Folded. Dammit. I'd love to tell you what he had, but I never saw it. Though I feel fairly sure it was a medium pocket pair. I think that's the best thing that fits the preflop 2x raise, the bet on the flop when a pair hit the board, and then the river bet when he thought he might be able to steal. Either way, I won 4080 chips with this slow-play, so I chalk that one up as another successful maneuver. Although I am pissed I didn't lay off a bit with this river bet. I'm sure I could have gotten a call for something less -- as many of the commenters have suggested, anything from 1000 to maybe 2500 or so would have probably worked better. I just thought he had played this hand like something he was willing to go with here.

11 Comments:

Blogger Matt Silverthorn said...

I'd probably pop him for about 1k more there, raising to 1800. It's big enough to be about half the pot, but it's also small enough to make it look like you're not exactly sure you have him beat. I also feel this bet is the most likely amount for him to hit you with a reraise if he has a hand, and then you can get all of his chips.

4:05 AM  
Blogger Wes said...

I'd go all-in. My ultimo hand reading abilities peg cryhse as having JJ (I reserve the right to be wrong).

4:14 AM  
Blogger smokkee said...

I'm putting this guy on AJ after he checked the turn. he doesn't have a K. he caught a J and the way you played it, there's no way he's gonna believe you've got a K. I shove in. It'll look like a bluff.

4:57 AM  
Blogger GaryC said...

I think I'm with the others and shove, hoping it looks like a blatant steal attempt and that he caught a piece either on the flop or the turn.

I've been wrong before too, though.

G

7:08 AM  
Blogger Miami Don said...

Tough choice. Does this guy think you're bluffing or does he think you might have hit the flush when you re-raise him?

I'd bet 2400 which is 3 times his raise and a little more than a third of his stack. That might be enough to keep him in if he has as little as a Jack and if he did hit the flush he might re-raise you all-in which means you'll get paid.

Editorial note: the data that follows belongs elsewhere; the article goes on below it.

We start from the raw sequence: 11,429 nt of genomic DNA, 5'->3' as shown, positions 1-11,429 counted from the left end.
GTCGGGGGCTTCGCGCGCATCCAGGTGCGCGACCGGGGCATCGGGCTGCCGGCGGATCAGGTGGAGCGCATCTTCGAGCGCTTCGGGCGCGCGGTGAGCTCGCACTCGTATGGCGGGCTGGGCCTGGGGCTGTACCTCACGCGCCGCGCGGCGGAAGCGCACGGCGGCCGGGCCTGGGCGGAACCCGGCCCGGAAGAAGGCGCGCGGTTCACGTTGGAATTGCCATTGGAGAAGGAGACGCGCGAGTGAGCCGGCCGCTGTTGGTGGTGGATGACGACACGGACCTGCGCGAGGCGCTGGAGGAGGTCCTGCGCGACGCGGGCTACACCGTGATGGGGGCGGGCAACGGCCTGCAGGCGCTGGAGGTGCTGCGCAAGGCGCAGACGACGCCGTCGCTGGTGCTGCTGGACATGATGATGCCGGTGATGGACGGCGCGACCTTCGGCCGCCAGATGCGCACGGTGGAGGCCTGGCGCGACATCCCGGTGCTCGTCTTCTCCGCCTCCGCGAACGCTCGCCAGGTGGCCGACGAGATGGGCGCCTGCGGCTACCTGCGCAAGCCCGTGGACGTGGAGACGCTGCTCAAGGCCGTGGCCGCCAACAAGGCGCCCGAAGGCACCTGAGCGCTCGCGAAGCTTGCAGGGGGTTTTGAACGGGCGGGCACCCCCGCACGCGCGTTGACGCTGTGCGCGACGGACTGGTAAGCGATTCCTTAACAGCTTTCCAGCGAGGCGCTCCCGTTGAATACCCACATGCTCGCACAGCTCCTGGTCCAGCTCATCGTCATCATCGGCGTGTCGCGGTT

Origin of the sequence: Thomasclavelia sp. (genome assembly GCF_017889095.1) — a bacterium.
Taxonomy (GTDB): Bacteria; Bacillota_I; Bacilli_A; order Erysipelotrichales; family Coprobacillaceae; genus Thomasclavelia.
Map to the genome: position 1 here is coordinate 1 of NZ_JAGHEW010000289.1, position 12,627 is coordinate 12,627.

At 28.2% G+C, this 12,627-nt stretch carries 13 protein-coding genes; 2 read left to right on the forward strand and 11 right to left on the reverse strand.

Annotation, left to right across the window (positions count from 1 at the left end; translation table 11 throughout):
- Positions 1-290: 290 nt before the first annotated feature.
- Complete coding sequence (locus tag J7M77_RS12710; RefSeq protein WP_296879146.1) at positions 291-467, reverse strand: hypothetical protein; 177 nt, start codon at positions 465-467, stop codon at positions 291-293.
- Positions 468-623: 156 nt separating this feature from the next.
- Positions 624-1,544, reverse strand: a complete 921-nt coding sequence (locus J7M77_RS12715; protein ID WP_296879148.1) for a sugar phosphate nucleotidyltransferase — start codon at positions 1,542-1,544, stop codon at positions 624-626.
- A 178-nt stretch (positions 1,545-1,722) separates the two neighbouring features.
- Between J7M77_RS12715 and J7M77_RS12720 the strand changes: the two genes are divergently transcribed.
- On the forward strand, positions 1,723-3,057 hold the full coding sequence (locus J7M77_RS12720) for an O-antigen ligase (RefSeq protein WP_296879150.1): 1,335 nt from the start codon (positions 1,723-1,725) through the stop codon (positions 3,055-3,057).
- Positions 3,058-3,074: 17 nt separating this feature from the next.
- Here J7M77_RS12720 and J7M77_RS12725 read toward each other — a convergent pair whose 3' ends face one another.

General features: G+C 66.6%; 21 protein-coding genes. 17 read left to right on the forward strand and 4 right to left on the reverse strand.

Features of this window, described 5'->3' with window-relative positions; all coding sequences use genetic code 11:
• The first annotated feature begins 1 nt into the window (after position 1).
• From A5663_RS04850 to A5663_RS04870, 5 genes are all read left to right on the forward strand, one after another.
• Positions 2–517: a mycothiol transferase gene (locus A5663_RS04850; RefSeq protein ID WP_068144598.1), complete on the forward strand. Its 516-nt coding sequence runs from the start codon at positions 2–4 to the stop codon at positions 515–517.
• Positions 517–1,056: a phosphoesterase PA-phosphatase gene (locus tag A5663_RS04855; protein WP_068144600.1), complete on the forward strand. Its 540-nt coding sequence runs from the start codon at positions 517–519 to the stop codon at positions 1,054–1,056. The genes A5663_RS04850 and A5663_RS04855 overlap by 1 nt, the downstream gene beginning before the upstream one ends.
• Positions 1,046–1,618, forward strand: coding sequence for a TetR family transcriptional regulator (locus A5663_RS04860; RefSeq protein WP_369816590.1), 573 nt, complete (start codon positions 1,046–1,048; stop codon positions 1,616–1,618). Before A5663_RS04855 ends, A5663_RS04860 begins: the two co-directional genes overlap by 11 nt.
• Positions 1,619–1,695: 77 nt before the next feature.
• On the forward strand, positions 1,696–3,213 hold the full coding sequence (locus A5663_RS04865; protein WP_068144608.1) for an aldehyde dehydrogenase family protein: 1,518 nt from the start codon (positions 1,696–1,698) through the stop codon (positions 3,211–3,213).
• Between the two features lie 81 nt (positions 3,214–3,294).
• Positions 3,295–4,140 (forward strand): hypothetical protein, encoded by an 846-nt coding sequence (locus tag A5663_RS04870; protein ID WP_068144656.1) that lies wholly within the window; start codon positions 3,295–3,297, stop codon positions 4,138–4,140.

12:46 PM  
Blogger iamhoff said...

I'm with Matt and MiamiDon, raise it up but don't shove (I double his raise to 1600). If he really hit a decent hand, he'll call. I didn't put him on a K (he would've bet harder post flop), and I didn't put him on JJ (he would've shoved on the river with his boat). Maybe 77, 88, TT. If he had QQ or AA, his preflop bets would've been bigger. That's my .02, but I suck so what do I know.

1:57 AM  
Blogger Matt Silverthorn said...

Yeah, this is why you don't push too hard with these kinds of hands. Value bets are going to make you more money in the long run and allow you to stay alive when you call off some of them yourself.

I did this last night in the Mookie. I flopped the nut boat with AA and flop came A77. I slow played it to the river, letting my opponent take the lead in the betting. When he bet the river, I just value raised him back, enough so he's pretty much forced to call, but not enough to scare him away. He called with a middle pair he'd hit on the turn. If I had pushed, he most definitely would have folded, even though he was willing to put more money in the pot.

If they have a hand, they will push back on their own, and then you can put them all in. It's much more likely that you'll be up against an opponent with a marginal hand when you have a monster.

2:20 AM  
Blogger smokkee said...

I still think it's all in. he's not gonna call a value bet holding an under pair with 2 KK's and a possible flush on the board. it's too suspicous. Looks like he had TT or lower. Maybe AQ. The all in move looks like a bluff.

1:01 PM  
Blogger Matt Silverthorn said...

He may be suspicious, but if you give him the right odds, he almost HAS to call it if he has ANYTHING at all.

7:57 PM  
Blogger smokkee said...

i think Hoyazo played it perfectly. the other guy didn't have a hand he could call any reraise with.

if i'm on the other end of this hand looking at that board, i'm not about to call a $1000 reraise on the river without more than just a pair. it's a donation.

12:43 AM  
Blogger Jim Philips said...

It sounds quite interesting how you were set to win the hand. That kind of insight it is quite valuable for people like me to see if I can win against my friends at per head service

12:54 PM  

Post a Comment

<< Home